Study Guide

The White Darkness Madness

By Geraldine McCaughrean

Madness

He does hate mobile phones, I know—says they interfere with signals in the brain. […] Grudgingly he passed me the phone and the attachment he'd invented to protect his brain from it—a plastic funnel with the spout cut out. (3.20)

Very early in the book, we readers begin to suspect that Uncle Victor is absolutely cuckoo. It takes Sym a lot longer to come around to the idea, though—not because she's mad, too, but because girl lives in major denial.

The two halves of the mobile phone had come apart, spilling the SIM card out of its slot. Victor picked it up and, with the air of a naughty schoolboy, tipped back his head, opened his mouth, and dropped the SIM card into his gullet […]. (3.75)

Sym laughs her head off when Uncle Victor eats his SIM card. But there's something disturbing about this scene. Responsible guardians don't usually destroy their mobile phones before a big trip, right?

This lion-maned Viking…was actually in awe of a cuddly Yorkshireman who favors nightshirts and for years has collected, in a Jacobs Cream Cracker tin under the bed, the pith of all the oranges he eats. (8.14)

A tin of orange piths under the bed is not exactly a hallmark of mental health. Is Uncle Victor a harmless hoarder? Or is this a sign of something more sinister? We're thinking it's the latter.

I did not want to remember: Dad drinking his way through the Christmas wine, the chocolate liqueurs, the cider vinegar. Trying to drown the rats he said were nesting in his skull. (10.39)

Sym's dad went mad before his death and it seems like it was a pretty brutal descent to witness. Of course, it turns out he was being poisoned by Uncle Victor, not losing his mind organically.

It was crammed with page after page of mathematical calculations […]. The writing, sprawling at the start, became smaller and smaller from page to page, as if Victor realized he might run out of space. (10.85)

Uh-oh. A diary filled with tiny writing and weird calculations? Classic mental health crisis accessory. But when Sym finds it among Uncle Victor's things, she doesn't seem too alarmed.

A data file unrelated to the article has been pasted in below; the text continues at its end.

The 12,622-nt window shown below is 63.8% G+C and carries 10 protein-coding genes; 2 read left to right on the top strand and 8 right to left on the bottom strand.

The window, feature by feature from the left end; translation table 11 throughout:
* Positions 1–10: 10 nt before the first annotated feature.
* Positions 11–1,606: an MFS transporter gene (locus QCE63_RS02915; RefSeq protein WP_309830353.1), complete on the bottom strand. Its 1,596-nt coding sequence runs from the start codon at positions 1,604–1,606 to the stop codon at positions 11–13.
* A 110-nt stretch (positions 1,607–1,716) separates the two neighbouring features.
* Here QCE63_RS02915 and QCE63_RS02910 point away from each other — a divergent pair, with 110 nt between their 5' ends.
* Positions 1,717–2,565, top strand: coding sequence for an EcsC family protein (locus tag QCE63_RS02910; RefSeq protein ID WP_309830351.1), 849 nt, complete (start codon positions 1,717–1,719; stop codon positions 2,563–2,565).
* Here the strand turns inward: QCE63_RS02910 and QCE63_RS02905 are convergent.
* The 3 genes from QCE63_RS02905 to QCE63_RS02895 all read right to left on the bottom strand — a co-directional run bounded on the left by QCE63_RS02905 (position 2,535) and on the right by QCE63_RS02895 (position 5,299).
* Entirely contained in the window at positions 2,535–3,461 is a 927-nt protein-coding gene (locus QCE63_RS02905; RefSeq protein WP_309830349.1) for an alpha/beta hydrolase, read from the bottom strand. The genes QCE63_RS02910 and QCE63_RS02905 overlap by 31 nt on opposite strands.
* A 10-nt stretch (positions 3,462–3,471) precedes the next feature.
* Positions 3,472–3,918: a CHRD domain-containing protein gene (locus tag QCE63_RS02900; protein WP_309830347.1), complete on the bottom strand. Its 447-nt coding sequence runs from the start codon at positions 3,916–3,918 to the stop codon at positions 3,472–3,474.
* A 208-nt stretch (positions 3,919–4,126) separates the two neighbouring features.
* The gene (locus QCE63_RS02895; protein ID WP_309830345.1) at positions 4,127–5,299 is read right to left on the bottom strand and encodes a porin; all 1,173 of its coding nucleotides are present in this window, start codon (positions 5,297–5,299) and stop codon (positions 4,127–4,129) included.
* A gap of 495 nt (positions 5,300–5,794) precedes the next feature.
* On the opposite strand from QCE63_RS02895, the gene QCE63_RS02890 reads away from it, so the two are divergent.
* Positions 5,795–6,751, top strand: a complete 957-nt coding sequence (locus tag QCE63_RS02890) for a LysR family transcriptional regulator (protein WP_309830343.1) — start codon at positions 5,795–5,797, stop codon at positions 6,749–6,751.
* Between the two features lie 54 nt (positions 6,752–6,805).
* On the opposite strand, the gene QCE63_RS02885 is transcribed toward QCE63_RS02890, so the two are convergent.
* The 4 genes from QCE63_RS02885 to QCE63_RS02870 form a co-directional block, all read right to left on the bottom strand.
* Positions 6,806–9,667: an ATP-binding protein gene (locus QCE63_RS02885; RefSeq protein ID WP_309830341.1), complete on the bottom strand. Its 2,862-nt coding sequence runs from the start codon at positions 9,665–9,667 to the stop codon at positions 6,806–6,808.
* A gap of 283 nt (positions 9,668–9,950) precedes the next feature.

I've often wondered: Is madness hereditary? Or can you catch it from dirty toilet seats? (11.2)

Haunted by her father's break with reality—he lost his mind before he died—Sym sometimes questions her own sanity. Seems like a perfectly reasonable concern.

"So you poisoned them," I said, trying to sound as if the logic of it was plain for all to see. (15.33)

Uncle Victor isn't just mad; he's also a murderer. Sym realizes she needs to be careful in questioning him. Who knows how he'll respond…

"To my way of thinking, their science will be more advanced. Politics, too. Meritocracy, wouldn't be surprised. If my projections are right, it won't be a bad place to raise nippers." (18.52)

When Victor tells Sym he wants her to live among the alien race that's indigenous to the other world within their world, she is… skeptical. And alarmed. And alone with him in the middle of nowhere. Gulp.

Victor believes in it because he wants it so much to be there. He's mad. He probably has been mad for years. (19.90)

Sym finally admits, without qualification, that Victor is bananas. It's about time. Unfortunately for Sym, he hasn't just been mad for years—he's been an influential figure in her life for years, too. Which means she's been told a whole heap of nonsense.

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